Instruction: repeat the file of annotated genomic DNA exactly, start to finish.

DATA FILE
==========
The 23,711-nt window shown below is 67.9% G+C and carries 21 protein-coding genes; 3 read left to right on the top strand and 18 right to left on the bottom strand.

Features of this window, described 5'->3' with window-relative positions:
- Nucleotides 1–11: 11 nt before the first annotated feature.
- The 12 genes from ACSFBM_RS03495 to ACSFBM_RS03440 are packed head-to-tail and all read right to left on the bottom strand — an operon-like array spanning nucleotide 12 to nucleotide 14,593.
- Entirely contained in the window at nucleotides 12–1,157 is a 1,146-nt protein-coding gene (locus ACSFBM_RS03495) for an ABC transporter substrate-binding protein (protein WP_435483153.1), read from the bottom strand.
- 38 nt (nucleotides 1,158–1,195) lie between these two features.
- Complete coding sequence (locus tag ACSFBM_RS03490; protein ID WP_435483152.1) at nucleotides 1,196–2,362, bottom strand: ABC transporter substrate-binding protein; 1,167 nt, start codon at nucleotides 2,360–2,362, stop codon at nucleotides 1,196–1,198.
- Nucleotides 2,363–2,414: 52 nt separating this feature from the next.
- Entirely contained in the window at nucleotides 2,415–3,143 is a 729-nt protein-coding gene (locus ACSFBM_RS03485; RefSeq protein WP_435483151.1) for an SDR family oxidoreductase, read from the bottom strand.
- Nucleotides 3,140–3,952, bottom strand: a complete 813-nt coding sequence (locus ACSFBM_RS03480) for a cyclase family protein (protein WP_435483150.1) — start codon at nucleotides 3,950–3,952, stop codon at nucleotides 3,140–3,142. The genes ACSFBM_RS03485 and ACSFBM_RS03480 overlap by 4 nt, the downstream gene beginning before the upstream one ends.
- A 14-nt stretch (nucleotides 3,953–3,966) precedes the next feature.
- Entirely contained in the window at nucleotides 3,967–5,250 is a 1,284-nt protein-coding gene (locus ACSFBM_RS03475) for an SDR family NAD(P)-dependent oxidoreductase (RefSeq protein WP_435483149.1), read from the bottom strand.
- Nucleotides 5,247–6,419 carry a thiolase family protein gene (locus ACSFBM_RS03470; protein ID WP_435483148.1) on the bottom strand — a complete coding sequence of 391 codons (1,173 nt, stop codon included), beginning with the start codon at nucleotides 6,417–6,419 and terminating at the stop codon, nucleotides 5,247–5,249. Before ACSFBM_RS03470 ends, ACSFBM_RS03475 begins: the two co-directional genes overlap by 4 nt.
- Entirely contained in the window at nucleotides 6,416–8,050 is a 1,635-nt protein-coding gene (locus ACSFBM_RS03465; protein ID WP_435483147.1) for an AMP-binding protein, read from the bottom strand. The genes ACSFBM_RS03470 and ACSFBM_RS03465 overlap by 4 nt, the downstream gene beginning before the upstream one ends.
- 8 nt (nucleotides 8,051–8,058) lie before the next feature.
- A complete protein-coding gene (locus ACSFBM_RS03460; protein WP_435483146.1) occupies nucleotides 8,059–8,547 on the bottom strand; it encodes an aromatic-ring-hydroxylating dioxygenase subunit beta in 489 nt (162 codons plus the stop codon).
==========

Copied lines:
The 23,711-nt window shown below is 67.9% G+C and carries 21 protein-coding genes; 3 read left to right on the top strand and 18 right to left on the bottom strand.

Features of this window, described 5'->3' with window-relative positions:
- Nucleotides 1–11: 11 nt before the first annotated feature.
- The 12 genes from ACSFBM_RS03495 to ACSFBM_RS03440 are packed head-to-tail and all read right to left on the bottom strand — an operon-like array spanning nucleotide 12 to nucleotide 14,593.
- Entirely contained in the window at nucleotides 12–1,157 is a 1,146-nt protein-coding gene (locus ACSFBM_RS03495) for an ABC transporter substrate-binding protein (protein WP_435483153.1), read from the bottom strand.
- 38 nt (nucleotides 1,158–1,195) lie between these two features.
- Complete coding sequence (locus tag ACSFBM_RS03490; protein ID WP_435483152.1) at nucleotides 1,196–2,362, bottom strand: ABC transporter substrate-binding protein; 1,167 nt, start codon at nucleotides 2,360–2,362, stop codon at nucleotides 1,196–1,198.
- Nucleotides 2,363–2,414: 52 nt separating this feature from the next.
- Entirely contained in the window at nucleotides 2,415–3,143 is a 729-nt protein-coding gene (locus ACSFBM_RS03485; RefSeq protein WP_435483151.1) for an SDR family oxidoreductase, read from the bottom strand.
- Nucleotides 3,140–3,952, bottom strand: a complete 813-nt coding sequence (locus ACSFBM_RS03480) for a cyclase family protein (protein WP_435483150.1) — start codon at nucleotides 3,950–3,952, stop codon at nucleotides 3,140–3,142. The genes ACSFBM_RS03485 and ACSFBM_RS03480 overlap by 4 nt, the downstream gene beginning before the upstream one ends.
- A 14-nt stretch (nucleotides 3,953–3,966) precedes the next feature.
- Entirely contained in the window at nucleotides 3,967–5,250 is a 1,284-nt protein-coding gene (locus ACSFBM_RS03475) for an SDR family NAD(P)-dependent oxidoreductase (RefSeq protein WP_435483149.1), read from the bottom strand.
- Nucleotides 5,247–6,419 carry a thiolase family protein gene (locus ACSFBM_RS03470; protein ID WP_435483148.1) on the bottom strand — a complete coding sequence of 391 codons (1,173 nt, stop codon included), beginning with the start codon at nucleotides 6,417–6,419 and terminating at the stop codon, nucleotides 5,247–5,249. Before ACSFBM_RS03470 ends, ACSFBM_RS03475 begins: the two co-directional genes overlap by 4 nt.
- Entirely contained in the window at nucleotides 6,416–8,050 is a 1,635-nt protein-coding gene (locus ACSFBM_RS03465; protein ID WP_435483147.1) for an AMP-binding protein, read from the bottom strand. The genes ACSFBM_RS03470 and ACSFBM_RS03465 overlap by 4 nt, the downstream gene beginning before the upstream one ends.
- 8 nt (nucleotides 8,051–8,058) lie before the next feature.
- A complete protein-coding gene (locus ACSFBM_RS03460; protein WP_435483146.1) occupies nucleotides 8,059–8,547 on the bottom strand; it encodes an aromatic-ring-hydroxylating dioxygenase subunit beta in 489 nt (162 codons plus the stop codon).